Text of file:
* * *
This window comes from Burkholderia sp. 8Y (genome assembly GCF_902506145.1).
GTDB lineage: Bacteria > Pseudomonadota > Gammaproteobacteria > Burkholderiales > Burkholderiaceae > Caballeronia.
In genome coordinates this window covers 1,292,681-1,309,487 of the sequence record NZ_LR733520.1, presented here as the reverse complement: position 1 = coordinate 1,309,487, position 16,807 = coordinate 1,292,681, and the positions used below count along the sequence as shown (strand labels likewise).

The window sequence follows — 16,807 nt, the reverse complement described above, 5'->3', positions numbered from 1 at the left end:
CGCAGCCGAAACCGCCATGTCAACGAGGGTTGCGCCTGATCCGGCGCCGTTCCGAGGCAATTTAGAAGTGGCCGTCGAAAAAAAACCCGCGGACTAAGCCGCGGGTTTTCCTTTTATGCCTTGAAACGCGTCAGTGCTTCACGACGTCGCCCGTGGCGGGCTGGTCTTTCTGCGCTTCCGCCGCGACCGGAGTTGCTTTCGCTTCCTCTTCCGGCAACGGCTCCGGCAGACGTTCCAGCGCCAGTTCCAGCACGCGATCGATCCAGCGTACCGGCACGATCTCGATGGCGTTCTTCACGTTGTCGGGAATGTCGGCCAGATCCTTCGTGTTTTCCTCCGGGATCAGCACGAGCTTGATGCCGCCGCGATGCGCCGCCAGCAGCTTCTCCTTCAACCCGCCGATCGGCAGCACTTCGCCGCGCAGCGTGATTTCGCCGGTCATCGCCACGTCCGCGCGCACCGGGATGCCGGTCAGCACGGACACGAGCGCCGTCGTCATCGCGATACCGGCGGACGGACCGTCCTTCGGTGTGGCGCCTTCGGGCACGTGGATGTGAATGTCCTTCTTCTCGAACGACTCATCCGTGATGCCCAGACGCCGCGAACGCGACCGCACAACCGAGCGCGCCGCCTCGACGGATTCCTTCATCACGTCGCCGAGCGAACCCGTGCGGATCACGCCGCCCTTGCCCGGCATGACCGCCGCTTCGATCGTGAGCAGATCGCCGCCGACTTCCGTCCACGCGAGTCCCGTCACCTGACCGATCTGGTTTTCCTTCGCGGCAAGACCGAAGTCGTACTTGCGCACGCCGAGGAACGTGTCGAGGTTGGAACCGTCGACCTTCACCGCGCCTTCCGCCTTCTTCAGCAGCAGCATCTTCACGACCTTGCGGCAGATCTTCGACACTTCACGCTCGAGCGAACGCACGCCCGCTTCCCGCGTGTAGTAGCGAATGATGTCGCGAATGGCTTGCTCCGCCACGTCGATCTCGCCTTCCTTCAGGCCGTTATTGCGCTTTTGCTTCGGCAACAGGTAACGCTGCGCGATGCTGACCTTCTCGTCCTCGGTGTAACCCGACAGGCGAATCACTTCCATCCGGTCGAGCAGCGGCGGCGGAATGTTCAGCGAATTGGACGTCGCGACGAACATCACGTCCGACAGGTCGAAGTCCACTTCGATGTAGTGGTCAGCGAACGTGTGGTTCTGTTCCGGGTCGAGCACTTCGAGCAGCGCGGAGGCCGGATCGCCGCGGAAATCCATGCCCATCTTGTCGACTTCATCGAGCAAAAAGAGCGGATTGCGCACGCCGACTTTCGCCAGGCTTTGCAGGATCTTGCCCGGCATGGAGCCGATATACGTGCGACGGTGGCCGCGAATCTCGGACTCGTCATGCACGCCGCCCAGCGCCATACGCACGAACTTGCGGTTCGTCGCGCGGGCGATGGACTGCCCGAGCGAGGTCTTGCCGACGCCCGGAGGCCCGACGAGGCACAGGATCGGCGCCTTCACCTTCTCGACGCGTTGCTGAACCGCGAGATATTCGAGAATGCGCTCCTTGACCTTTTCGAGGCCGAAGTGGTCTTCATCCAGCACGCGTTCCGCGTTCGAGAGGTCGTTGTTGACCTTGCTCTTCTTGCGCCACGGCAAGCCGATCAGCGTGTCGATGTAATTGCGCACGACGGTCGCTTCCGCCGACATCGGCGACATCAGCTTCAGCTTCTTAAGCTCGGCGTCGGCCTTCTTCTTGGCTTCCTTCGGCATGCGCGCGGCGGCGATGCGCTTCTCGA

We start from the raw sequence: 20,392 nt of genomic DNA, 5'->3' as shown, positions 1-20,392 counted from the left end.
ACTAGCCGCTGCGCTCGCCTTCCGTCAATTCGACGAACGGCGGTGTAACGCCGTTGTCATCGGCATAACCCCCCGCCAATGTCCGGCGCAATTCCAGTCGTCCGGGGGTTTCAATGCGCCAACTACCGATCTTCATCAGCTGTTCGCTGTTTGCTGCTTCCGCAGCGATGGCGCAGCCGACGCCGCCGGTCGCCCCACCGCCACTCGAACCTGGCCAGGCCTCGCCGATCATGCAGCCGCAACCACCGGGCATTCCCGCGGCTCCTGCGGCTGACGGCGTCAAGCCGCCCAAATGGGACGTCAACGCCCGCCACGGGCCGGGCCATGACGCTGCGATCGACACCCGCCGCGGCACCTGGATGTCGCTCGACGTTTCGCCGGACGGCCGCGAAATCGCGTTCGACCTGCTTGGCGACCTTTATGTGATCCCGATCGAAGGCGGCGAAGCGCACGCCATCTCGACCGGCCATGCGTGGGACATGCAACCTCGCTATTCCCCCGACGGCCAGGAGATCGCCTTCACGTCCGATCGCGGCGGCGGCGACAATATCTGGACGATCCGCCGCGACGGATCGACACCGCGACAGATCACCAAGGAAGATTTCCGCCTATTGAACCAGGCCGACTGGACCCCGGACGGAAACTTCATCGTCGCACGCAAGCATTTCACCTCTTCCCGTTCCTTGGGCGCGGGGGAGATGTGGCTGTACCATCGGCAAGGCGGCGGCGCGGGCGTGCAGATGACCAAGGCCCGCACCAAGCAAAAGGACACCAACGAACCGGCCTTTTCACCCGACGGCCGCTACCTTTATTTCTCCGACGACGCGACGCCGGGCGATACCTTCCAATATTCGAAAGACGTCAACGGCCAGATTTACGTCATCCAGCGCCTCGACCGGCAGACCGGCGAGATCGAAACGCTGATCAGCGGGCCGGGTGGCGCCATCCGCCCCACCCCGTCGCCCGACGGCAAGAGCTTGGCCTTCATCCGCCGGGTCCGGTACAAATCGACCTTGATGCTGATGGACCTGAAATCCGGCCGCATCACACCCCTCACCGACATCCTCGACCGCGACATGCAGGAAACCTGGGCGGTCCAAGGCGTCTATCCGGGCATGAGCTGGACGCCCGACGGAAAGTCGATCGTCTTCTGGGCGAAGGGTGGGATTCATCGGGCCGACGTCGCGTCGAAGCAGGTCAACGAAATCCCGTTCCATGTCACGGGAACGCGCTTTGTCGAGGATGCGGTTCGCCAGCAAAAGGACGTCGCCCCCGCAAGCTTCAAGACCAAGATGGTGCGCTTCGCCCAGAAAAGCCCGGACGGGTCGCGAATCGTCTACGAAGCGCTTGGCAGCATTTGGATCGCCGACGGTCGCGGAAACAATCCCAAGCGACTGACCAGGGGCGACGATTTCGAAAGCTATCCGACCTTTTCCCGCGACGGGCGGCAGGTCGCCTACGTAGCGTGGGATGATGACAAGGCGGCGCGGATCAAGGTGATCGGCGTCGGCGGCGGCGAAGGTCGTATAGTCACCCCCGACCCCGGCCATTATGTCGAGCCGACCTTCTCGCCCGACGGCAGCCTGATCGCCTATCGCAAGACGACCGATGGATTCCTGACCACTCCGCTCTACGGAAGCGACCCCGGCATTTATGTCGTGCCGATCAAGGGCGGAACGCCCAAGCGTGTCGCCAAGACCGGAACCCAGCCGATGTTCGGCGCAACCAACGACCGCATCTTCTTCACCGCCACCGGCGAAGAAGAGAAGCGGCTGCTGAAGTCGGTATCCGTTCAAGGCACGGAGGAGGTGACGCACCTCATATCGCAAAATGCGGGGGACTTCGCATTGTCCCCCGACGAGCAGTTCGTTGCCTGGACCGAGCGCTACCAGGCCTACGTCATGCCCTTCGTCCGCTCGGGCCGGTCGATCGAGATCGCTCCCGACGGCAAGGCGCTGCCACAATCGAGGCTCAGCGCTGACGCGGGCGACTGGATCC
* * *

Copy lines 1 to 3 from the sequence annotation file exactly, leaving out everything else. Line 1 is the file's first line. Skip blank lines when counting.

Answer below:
This window comes from Burkholderia sp. 8Y (genome assembly GCF_902506145.1).
GTDB lineage: Bacteria > Pseudomonadota > Gammaproteobacteria > Burkholderiales > Burkholderiaceae > Caballeronia.
In genome coordinates this window covers 1,292,681-1,309,487 of the sequence record NZ_LR733520.1, presented here as the reverse complement: position 1 = coordinate 1,309,487, position 16,807 = coordinate 1,292,681, and the positions used below count along the sequence as shown (strand labels likewise).